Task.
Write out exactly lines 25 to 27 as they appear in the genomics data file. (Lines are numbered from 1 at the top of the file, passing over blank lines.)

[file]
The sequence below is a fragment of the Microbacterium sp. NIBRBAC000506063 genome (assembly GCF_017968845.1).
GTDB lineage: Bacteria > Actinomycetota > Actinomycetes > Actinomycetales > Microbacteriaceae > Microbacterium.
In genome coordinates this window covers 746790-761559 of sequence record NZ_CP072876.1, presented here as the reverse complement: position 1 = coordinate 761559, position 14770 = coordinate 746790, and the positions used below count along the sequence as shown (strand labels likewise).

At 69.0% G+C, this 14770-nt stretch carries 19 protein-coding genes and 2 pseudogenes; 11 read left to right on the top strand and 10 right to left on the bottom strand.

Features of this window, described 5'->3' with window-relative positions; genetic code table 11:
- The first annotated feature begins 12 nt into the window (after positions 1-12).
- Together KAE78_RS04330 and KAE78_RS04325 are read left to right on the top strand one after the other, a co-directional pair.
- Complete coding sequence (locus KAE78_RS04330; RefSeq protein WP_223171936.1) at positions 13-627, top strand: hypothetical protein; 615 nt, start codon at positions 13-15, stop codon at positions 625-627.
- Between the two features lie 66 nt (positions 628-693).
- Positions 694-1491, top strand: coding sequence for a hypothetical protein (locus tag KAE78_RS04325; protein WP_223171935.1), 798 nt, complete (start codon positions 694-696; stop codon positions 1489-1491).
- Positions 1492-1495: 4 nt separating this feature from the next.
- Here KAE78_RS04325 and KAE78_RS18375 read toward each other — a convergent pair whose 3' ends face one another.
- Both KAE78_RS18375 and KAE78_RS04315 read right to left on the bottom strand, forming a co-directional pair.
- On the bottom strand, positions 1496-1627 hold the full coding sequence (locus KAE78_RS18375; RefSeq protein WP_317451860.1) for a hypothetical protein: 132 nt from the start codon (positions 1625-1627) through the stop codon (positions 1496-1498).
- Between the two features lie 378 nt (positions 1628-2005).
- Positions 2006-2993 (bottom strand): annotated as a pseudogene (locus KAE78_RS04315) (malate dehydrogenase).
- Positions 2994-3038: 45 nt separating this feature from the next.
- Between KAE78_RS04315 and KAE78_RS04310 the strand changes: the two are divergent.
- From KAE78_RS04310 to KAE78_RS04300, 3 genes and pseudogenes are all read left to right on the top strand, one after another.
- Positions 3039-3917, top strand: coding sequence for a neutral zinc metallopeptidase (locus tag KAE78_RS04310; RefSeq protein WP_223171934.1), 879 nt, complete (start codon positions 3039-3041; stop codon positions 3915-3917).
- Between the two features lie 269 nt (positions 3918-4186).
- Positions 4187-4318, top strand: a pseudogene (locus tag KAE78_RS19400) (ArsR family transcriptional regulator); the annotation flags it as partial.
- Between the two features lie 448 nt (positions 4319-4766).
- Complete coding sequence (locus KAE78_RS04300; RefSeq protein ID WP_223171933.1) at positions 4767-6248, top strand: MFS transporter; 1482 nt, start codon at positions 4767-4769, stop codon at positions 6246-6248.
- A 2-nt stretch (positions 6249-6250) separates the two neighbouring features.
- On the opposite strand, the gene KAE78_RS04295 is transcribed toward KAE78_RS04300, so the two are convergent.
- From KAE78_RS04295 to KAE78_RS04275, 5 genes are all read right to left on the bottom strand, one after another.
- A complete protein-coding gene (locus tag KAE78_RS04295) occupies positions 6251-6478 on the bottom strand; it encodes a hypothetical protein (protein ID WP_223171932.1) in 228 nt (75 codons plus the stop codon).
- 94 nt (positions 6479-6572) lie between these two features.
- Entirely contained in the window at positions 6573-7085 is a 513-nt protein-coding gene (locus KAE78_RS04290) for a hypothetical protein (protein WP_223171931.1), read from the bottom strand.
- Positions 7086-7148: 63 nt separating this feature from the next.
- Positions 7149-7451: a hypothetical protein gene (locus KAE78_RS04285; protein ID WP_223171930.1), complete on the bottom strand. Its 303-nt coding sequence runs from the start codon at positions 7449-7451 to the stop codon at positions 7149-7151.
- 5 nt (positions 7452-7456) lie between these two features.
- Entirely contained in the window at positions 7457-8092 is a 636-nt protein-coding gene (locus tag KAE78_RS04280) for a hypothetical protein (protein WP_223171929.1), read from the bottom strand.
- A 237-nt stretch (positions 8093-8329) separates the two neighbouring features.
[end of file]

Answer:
- A 2-nt stretch (positions 6249-6250) separates the two neighbouring features.
- On the opposite strand, the gene KAE78_RS04295 is transcribed toward KAE78_RS04300, so the two are convergent.
- From KAE78_RS04295 to KAE78_RS04275, 5 genes are all read right to left on the bottom strand, one after another.